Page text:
Kattou and Moris, who both live between Athens and London, will present a series of new works, which include free-hanging sculptures of cloud landscapes on photographic gelatin, and wall sculptures created from a mixture of resin, metals, and bauxite powder. These wall sculptures are indexical 3D recordings of the spaces inside and around server computers found in datacentres. By becoming material positives, these negative spaces bearing the imprints of wires and components transform into strange hybrid exoskeletons and speculatively fossilized techno-waste.
In a lecture titled How Better to Register the Agency of Things, Bruno Latour shows the audience a photograph taken from the seat of an airliner. The window of the plane frames a partial view of the wing and front section of the jet engine. Thousands of meters below the engine is a view of a patch of the north Atlantic filled with scattered pieces of ice. Latour tells the audience: “In earlier times I would have seen the ice and the reactor as two separate things. But now when I look at the ice and the reactor of the Boeing itself, you feel that they are related so that the distinction between foreground and background is finally gone. It’s very difficult to see the ice just as a spectacle in the new/old idea of a landscape. There is no landscape anymore, we are in it.”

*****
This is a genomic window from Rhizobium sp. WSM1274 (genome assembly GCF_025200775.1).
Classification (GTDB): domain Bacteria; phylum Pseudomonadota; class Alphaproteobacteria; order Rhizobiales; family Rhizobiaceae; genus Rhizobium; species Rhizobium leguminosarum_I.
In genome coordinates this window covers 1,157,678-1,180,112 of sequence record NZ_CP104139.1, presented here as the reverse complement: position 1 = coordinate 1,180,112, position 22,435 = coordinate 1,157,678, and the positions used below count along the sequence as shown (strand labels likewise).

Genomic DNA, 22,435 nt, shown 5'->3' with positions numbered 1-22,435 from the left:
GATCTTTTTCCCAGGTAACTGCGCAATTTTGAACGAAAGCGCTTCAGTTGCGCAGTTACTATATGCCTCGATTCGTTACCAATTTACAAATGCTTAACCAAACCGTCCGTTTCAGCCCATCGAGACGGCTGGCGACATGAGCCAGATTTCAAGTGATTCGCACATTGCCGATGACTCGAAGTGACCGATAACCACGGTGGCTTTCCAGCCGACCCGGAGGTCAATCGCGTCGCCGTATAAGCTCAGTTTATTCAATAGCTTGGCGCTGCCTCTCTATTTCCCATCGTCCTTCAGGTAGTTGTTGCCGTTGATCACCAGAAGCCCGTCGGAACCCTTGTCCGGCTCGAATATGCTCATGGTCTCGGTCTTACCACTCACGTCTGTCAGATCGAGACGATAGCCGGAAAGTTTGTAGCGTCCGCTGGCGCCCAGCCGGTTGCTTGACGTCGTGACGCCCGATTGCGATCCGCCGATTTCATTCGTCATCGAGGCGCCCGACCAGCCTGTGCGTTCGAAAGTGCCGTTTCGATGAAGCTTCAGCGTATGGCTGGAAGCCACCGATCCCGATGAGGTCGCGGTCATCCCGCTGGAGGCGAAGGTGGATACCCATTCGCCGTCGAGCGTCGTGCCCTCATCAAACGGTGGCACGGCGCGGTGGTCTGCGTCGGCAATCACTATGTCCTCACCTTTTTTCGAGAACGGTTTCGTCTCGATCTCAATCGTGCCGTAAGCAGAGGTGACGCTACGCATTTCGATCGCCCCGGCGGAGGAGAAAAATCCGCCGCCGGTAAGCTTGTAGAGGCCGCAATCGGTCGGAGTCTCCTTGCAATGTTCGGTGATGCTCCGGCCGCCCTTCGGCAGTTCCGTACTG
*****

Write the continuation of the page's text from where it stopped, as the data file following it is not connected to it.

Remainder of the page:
This distinction between interior and exterior, foreground and background, is echoed by the way the objects on display frame a prospective viewer. Instead of the classic conception of the viewer as a disinterested subject in relation to autonomous works of art, these objects propose the viewer as an active subject who completes the Mobius strip of landscape-object-subject. By extension, these works were made specifically for the Berlin space, which doubles as a vitrine with large floor-to-ceiling windows. These windows frame the works inside, while the transparency of the sheet glass partly eliminates the boundaries between inside and out. We find ourselves amidst an interplay of material and semiotic tools attempting to describe the cloud and the mass and polluting infrastructure it renders abstract. Latour’s example of the ice and jet engine reminds us that language fails to describe the interwoven relationships these distinct elements have, and continue to have, far into the future.
— Thomas Butler